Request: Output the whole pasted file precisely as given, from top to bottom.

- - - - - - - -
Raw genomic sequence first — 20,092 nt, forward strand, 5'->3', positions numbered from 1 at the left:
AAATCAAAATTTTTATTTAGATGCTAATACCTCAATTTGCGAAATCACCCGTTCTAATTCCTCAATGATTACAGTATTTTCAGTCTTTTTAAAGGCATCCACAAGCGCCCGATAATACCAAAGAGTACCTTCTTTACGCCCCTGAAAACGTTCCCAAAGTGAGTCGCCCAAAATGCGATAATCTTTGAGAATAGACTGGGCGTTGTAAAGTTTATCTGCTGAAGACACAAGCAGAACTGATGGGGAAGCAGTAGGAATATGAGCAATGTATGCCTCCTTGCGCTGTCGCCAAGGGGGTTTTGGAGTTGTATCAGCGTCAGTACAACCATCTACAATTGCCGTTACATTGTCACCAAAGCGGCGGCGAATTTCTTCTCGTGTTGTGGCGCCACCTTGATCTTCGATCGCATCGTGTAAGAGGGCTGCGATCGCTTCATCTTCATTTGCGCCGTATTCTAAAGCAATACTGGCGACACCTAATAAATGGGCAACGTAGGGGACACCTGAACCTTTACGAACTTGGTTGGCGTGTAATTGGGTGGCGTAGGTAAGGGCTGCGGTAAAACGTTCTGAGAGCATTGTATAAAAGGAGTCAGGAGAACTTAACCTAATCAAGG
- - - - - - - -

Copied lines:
Raw genomic sequence first — 20,092 nt, forward strand, 5'->3', positions numbered from 1 at the left:
AAATCAAAATTTTTATTTAGATGCTAATACCTCAATTTGCGAAATCACCCGTTCTAATTCCTCAATGATTACAGTATTTTCAGTCTTTTTAAAGGCATCCACAAGCGCCCGATAATACCAAAGAGTACCTTCTTTACGCCCCTGAAAACGTTCCCAAAGTGAGTCGCCCAAAATGCGATAATCTTTGAGAATAGACTGGGCGTTGTAAAGTTTATCTGCTGAAGACACAAGCAGAACTGATGGGGAAGCAGTAGGAATATGAGCAATGTATGCCTCCTTGCGCTGTCGCCAAGGGGGTTTTGGAGTTGTATCAGCGTCAGTACAACCATCTACAATTGCCGTTACATTGTCACCAAAGCGGCGGCGAATTTCTTCTCGTGTTGTGGCGCCACCTTGATCTTCGATCGCATCGTGTAAGAGGGCTGCGATCGCTTCATCTTCATTTGCGCCGTATTCTAAAGCAATACTGGCGACACCTAATAAATGGGCAACGTAGGGGACACCTGAACCTTTACGAACTTGGTTGGCGTGTAATTGGGTGGCGTAGGTAAGGGCTGCGGTAAAACGTTCTGAGAGCATTGTATAAAAGGAGTCAGGAGAACTTAACCTAATCAAGG